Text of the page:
June 2001 Bulletin

Bionic golfers on the greens

Patients find total joint replacement no handicap


James B. Duke, MD, left, watches Frank L. Krause sink a putt. The 71-year-old Krause, who had bilateral knee surgery, was participating in the Bionic Open.

By Sandra Lee Breisch

What do 127 total joint replacement patients in Ocala, Fla. and Tiger Woods have in common? They’re all breaking records on the fairway.

So says James B. Duke, MD, who implemented the "Bionic Open," four years ago. It’s a 9-hole golf tournament that gives patients who’ve had total joint replacement surgeries performed at Associated Orthopaedic Specialists (AOS) in Ocala, Fla., an opportunity to celebrate their new mobility afforded by surgery.

"While Tiger Woods is setting boatloads of professional records, these total joint replacement patients are setting personal records, too, but at the Country Club of Ocala," says Dr. Duke. "They’re achieving world class status for mobility and function by being able to play golf. It shows their commitment to their own recovery and rehabilitation. "For instance, what I always tell my total joint replacement patients is that the final result of the surgery is 50 percent of what I do and then it’s 50 percent of what they do. Patients, obviously take ownership of their own rehabilitation."

The six other orthopaedists affiliated with AOS—Cynthia R. Harding, MD; Steve H. Gilman, MD; Michael K. Riley, MD; Robert J. Brill, MD; Joseph Locker, MD; and Burton W. Marsh, MD—also encourage their total joint replacement patients to get to the greens.

And that they do, whether they’re a novice or experienced golfer, competing for numerous hole prizes—closest to the pin and first, second and third place teams. Other prizes are doled out to those teams that have the most total joint replacements or the oldest person playing.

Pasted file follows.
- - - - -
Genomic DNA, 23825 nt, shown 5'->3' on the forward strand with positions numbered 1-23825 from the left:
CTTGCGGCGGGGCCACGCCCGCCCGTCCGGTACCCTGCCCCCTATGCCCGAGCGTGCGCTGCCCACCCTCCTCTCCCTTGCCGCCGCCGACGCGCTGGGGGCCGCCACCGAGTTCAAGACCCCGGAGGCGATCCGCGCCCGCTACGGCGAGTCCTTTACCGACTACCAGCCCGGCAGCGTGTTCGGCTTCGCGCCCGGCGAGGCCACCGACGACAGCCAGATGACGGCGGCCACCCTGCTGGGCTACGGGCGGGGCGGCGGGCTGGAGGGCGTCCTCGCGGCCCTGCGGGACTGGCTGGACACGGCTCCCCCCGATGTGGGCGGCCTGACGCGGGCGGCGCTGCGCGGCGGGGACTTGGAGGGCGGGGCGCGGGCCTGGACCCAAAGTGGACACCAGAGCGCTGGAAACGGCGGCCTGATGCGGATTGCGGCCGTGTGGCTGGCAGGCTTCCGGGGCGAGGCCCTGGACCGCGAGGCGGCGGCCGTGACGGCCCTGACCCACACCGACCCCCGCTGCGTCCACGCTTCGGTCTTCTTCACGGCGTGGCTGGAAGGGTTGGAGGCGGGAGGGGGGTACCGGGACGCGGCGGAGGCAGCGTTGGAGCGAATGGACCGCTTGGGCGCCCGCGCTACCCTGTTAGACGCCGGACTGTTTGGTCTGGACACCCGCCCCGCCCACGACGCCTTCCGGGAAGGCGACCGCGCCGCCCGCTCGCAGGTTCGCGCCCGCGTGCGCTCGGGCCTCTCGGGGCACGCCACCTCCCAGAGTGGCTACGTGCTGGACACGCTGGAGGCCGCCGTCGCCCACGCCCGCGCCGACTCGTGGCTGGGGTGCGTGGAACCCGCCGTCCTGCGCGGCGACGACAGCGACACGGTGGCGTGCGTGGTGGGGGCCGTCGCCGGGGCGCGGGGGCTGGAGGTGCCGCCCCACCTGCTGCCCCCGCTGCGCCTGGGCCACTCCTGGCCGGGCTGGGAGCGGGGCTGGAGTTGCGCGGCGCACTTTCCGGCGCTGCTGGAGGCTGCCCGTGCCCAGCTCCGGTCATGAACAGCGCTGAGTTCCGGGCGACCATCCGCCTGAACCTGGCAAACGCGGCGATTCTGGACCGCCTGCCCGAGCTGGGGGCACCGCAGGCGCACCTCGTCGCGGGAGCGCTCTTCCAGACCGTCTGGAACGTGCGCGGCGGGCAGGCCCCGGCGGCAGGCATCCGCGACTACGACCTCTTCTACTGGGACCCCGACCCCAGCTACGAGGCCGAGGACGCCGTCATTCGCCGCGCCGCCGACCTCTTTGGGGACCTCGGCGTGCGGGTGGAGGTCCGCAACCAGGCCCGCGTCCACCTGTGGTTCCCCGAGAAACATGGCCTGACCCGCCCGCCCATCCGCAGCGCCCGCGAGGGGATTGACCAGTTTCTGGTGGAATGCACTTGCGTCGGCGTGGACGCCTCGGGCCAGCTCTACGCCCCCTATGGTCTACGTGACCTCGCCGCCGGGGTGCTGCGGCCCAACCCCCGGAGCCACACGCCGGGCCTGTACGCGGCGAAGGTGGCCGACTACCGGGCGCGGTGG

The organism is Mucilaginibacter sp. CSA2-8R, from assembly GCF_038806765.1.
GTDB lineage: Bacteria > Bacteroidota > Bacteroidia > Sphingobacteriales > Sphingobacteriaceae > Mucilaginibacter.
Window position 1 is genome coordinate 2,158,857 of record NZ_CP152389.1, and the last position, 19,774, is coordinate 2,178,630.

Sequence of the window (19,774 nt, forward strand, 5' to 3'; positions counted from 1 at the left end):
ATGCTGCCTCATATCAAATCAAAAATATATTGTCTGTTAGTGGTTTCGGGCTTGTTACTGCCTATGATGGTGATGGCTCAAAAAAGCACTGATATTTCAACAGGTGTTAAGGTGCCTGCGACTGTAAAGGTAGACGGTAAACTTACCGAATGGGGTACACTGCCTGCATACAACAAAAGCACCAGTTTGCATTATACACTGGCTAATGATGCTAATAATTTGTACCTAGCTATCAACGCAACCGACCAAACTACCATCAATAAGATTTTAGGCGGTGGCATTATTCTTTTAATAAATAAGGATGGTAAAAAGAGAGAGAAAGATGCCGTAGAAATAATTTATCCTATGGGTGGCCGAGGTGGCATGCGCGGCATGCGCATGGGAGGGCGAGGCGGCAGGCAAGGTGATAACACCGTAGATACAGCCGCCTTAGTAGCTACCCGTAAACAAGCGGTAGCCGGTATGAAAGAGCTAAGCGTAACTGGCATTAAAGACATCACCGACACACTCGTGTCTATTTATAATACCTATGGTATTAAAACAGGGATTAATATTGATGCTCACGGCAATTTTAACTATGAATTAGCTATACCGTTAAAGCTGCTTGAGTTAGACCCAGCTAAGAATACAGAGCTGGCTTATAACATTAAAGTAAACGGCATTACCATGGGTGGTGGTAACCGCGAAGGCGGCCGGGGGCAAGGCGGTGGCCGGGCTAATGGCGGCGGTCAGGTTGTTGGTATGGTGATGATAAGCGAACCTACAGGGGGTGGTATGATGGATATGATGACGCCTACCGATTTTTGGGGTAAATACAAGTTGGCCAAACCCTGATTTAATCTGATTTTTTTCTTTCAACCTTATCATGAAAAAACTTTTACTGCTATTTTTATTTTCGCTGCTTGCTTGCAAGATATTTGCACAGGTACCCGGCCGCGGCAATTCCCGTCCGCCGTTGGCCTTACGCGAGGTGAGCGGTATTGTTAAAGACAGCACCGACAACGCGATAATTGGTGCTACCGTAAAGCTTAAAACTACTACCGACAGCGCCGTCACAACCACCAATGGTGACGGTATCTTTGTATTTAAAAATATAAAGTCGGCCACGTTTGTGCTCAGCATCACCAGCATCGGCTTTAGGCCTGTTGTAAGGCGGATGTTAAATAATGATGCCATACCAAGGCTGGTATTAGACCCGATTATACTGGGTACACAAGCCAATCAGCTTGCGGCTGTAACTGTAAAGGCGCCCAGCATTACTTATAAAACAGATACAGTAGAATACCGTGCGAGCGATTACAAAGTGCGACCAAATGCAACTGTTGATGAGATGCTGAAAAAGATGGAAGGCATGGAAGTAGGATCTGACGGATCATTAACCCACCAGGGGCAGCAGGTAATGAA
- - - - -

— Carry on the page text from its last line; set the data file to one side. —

"Lots of times when a patient and I talk about doing a joint replacement, one of the natural questions they ask is, ‘When am I going to get back to normal sporting activities like golf, bowling or tennis?’" says Dr. Duke. "Because golf is one of those perfect types of activities that doesn’t require any running, jumping or high impact, it’s kind of a perfect fit for joint replacement patients. And, by nature, it’s a social sport that’s enjoyed by men and women."

Years ago, Dr. Duke says he was inspired to host this event after he chatted with Douglas E. Jessup, MD, a total joint specialist at Advanced Orthopaedic Centers in Richmond, Va. In June Dr. Jessup will hold his group’s 12th annual "Bionic Open" golf tournament.

Because Dr. Duke says the interest in the tournament has grown—from 87 total joint replacement players in 1998 to 127 this year—he decided to run two separate tournaments to accommodate more players. "We play the front nine and the back nine," he explains.

In the tournament, each total joint replacement is a handicap. "Patients add up the number of total joints in their four-person group and subtract those points from their score," explains Dr. Duke. "If I’ve got a guy with two knee replacements, someone with two hip replacements, one knee replacement, and one shoulder replacement, there’s six total joints in the group. So, we subtract six from their group score."

Patients are delighted their $12 entry fee is donated to the Orthopaedic Research and Education Foundation (OREF). "The cause is very important to them," says Dr. Duke. "For example, one of my patients who won the closest to the pin contest returned his $25 gift certificate donated by a golf shop and asked that it be donated back to research. So, we got the money back from that sponsor and donated it to OREF."

This tournament also gives both patients and physicians a chance to establish a fellowship outside the hospital and operating room setting. "We get back tenfold what we put into it because patients really appreciate the fact that we’ve taken the extra time to get out and enjoy an activity with them," says Dr. Duke.


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